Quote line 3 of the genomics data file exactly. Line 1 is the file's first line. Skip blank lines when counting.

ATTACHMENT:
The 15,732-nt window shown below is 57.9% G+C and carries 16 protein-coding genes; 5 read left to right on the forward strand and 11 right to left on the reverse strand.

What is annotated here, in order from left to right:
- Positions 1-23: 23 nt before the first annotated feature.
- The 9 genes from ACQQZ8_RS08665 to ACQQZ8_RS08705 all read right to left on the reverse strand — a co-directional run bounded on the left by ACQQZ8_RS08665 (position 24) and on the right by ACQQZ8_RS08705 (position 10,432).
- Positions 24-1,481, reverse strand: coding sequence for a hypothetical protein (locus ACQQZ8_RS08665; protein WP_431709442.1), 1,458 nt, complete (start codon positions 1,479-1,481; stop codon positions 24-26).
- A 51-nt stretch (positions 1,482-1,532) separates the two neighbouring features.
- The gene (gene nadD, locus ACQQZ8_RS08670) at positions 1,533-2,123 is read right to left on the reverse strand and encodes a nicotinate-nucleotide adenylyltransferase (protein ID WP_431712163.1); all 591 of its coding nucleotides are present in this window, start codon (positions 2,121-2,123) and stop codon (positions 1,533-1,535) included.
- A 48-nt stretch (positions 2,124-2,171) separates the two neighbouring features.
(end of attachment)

- Positions 1-23: 23 nt before the first annotated feature.